Be warned, the music kind of destroys this video. At any rate, for one month on Deal Pier in Kent, during the hours of darkness, the pier lamps will flicker in time with lightning strikes happening live in different parts of the world.

[via PSFK]

Spencer Finch: The River That Flows Both Ways


Inspired by the Hudson River, The River That Flows Both Ways is a project by Spencer Finch that documents a 700-minute (11 hours, 40 minutes) journey on the river in a single day.

On June 12, 2008, from a tugboat drifting on Manhattan’s west side and past the High Line, Finch photographed the river’s surface once every minute. The color of each pane of glass was based on a single pixel point in each photograph and arranged chronologically in the tunnel’s existing steel mullions. Time is translated into a grid, reading from left to right and top to bottom, capturing the varied reflective and translucent conditions of the water’s surface.

Much of Finch’s work relies on scientific, or at least methodological process, to re-present natural occurrences or phenomenon. I really enjoy the processes involved in his work and his continuing translation of information and data, or at times, the failure thereof.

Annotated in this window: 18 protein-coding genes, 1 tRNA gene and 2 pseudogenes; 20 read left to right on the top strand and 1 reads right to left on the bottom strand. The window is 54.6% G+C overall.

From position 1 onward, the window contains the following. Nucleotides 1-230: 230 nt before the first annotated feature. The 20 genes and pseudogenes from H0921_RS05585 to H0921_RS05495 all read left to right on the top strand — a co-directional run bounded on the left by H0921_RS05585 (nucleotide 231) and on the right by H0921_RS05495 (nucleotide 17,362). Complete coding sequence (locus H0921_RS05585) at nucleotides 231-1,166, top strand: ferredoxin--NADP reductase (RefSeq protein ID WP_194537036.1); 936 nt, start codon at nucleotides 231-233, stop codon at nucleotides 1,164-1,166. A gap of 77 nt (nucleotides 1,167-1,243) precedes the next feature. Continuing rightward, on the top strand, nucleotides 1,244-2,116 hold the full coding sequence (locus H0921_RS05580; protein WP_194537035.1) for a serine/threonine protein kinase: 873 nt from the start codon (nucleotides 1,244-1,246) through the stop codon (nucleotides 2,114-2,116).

The Detroit Medical Art Project


Installed by medical students from Wayne State University at Detroit’s Heidelberg Project, The Detroit Medical Art Project seeks to highlight the lack of healthcare for many of Detroit’s residents.

Asking questions like, “How do you take care of your patients when the community is falling apart all around you?”, the students created the project from scavenged materials and donated equipment to depict a medical clinic that is so desperately needed in the area.

There’s a video in the Detroit Free Press article that features some quick, but good, interviews with the medical students who created the project, and shows some of the installation process. It’s interesting to know that type of discussion goes on in the classroom for medical training, and quite inspiring to see the kind of dialogue being generated through an installation.

[via Wooster Collective & Detroit Free Press]